Cost-sharing reductions implemented under the Patient Protection and Affordable Care Act (ACA) (P.L. 111-148) lack Congressional appropriation, and the payment of reimbursements under the program is in violation of the Constitution, held the U.S. District Court for the District of Columbia, siding with House Republicans challenging the Obama Administration’s implementation of the ACA. In its decision, the court held that while the advance premium tax credit program is properly appropriated, it is not so programmatically aligned with the cost-sharing reductions in that it shares appropriation under Section 36B of the Internal Revenue Code (IRC) (31 U.S.C. §1324) (U.S. House of Representatives v. Burwell, May 12, 2016, Collyer, R).
Complaint. To help provide all Americans with affordable coverage choices, the ACA provides two main programs: premium tax credits and cost-sharing reductions (see Did Obama steal Congress’ purse? The House’s case against the Administration, September 30, 2015). According to the House’s complaint, the advance premium tax credits under Section 1401 are funded through the standing permanent appropriation for refunds due under the IRC. Cost-sharing reductions under Section 1402, however, are not funded by the law. The complaint alleges that the cost-sharing reductions are required from insurers as a condition of participation in the marketplace, with no regard to whether the insurers will receive payments from the government. Although the government is authorized to make payments to insurers to offset the costs of the reductions, “Congress has not, and never has, appropriated any funds (whether through temporary appropriations or permanent appropriations) to make any Section 1402 Offset Program payments to Insurers.” Therefore, the House claims, the payments being made to insurers for the cost-sharing reduction offset program violate Article I of the Constitution, 31 U.S.C. §1324, the ACA, and the Administrative Procedure Act (5 U.S.C. §§500 et seq.).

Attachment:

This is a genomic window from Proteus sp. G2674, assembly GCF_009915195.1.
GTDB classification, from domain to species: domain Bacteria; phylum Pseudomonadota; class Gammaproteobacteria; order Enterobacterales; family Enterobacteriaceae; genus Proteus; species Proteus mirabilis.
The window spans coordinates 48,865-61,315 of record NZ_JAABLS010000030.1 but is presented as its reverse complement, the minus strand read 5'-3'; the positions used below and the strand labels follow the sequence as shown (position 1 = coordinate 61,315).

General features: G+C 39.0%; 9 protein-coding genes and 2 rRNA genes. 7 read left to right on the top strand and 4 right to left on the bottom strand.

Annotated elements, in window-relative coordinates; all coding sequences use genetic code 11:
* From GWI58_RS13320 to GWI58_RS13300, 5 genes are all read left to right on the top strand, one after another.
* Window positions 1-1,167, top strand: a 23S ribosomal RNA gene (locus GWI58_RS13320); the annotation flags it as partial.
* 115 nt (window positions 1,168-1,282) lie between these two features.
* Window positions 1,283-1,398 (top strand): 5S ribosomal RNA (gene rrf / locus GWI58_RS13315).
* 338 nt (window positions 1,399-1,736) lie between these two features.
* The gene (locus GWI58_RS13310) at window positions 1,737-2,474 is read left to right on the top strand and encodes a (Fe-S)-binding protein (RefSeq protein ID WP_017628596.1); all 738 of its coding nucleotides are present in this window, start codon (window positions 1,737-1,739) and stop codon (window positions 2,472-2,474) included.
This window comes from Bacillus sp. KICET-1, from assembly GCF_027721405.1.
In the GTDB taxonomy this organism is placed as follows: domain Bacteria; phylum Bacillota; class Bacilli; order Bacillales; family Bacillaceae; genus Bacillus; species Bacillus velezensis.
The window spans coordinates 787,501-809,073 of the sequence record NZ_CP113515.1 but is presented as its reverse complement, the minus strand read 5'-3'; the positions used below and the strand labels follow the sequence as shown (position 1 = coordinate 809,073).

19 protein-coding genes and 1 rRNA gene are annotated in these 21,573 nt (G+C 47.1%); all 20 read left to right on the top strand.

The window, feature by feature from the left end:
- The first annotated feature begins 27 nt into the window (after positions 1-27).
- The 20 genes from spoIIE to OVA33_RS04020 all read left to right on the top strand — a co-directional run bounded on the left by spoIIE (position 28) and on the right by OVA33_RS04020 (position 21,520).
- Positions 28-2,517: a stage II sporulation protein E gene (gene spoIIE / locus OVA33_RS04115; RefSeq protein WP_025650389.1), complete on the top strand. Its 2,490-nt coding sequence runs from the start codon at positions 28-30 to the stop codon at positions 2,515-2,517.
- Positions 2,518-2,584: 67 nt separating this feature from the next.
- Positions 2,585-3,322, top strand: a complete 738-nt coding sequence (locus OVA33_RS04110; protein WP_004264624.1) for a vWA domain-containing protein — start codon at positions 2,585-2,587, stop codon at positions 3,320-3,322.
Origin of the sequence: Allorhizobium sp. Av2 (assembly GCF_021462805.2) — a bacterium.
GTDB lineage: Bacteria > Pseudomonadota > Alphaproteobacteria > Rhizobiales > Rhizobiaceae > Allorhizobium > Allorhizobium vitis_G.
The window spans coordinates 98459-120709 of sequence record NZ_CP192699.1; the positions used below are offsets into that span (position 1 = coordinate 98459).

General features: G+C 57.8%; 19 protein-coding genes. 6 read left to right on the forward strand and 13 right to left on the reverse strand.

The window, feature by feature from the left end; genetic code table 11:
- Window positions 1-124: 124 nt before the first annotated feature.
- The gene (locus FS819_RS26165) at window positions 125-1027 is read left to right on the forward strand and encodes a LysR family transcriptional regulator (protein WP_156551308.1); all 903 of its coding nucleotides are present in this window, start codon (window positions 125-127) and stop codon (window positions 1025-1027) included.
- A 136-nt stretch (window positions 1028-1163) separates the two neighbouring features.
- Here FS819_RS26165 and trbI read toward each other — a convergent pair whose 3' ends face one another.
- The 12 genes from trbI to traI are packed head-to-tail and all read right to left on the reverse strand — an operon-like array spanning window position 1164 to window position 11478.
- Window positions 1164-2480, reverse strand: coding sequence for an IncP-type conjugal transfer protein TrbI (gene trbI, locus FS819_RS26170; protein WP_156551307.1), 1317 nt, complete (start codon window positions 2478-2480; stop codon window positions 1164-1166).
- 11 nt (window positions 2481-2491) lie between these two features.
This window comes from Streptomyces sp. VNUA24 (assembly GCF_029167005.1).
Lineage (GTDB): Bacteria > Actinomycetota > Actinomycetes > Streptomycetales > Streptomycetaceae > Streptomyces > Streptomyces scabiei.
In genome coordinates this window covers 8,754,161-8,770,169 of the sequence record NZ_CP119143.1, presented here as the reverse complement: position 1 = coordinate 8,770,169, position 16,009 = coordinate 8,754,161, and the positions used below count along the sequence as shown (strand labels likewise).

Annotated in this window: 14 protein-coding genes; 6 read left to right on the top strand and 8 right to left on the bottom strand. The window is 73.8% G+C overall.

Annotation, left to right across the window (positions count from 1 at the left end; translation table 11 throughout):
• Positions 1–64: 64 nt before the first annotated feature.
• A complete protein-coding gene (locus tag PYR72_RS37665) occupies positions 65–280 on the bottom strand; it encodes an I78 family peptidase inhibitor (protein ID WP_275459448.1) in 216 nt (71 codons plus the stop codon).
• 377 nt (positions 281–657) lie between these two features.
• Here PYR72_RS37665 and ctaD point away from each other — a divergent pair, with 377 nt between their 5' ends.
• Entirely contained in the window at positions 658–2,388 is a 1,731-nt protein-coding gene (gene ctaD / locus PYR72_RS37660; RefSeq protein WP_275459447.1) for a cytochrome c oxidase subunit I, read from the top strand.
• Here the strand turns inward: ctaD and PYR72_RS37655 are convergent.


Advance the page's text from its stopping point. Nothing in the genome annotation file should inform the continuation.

District court decision. In October 2015, a district court held that the Obama Administration could not pursue an interlocutory appeal in the suit (see Obama administration will have to stand and wait to appeal House lawsuit, October 20, 2015). The Administration sought an immediate appeal of the court’s earlier finding that the House had institutional standing to sue. The court acknowledged that the issue involved a controlling question of law and presented substantial grounds for disagreement, but it determined that allowing the interlocutory appeal would not “materially advance the ultimate termination of the litigation.”